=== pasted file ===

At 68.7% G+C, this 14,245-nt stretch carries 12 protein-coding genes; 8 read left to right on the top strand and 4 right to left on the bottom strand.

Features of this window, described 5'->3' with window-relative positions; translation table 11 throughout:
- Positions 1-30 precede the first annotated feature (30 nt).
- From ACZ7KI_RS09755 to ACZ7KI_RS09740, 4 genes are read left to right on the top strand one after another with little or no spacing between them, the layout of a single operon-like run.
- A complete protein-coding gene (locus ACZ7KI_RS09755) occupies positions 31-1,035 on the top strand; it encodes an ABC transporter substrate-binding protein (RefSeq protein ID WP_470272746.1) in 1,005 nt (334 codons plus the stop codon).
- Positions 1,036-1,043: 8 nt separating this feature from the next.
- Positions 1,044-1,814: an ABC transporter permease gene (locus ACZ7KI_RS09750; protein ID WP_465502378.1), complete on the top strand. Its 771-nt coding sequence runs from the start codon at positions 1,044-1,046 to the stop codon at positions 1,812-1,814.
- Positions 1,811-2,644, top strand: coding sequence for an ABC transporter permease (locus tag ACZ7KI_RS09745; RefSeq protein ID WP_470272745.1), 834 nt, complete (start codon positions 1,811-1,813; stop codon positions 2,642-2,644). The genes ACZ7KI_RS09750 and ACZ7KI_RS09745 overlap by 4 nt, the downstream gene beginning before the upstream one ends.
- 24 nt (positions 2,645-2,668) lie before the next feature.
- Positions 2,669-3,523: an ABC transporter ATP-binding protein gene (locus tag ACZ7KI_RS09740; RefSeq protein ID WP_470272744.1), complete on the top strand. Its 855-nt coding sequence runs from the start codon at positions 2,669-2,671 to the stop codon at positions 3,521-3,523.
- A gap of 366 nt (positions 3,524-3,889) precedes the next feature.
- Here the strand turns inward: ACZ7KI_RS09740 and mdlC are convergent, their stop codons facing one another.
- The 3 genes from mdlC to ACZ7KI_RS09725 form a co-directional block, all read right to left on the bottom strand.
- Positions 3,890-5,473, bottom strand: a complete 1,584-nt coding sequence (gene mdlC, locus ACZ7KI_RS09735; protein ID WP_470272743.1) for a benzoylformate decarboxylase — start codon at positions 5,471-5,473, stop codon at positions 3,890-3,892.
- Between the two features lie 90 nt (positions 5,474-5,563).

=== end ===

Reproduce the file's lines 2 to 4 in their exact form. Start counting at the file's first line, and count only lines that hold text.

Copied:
Features of this window, described 5'->3' with window-relative positions; translation table 11 throughout:
- Positions 1-30 precede the first annotated feature (30 nt).
- From ACZ7KI_RS09755 to ACZ7KI_RS09740, 4 genes are read left to right on the top strand one after another with little or no spacing between them, the layout of a single operon-like run.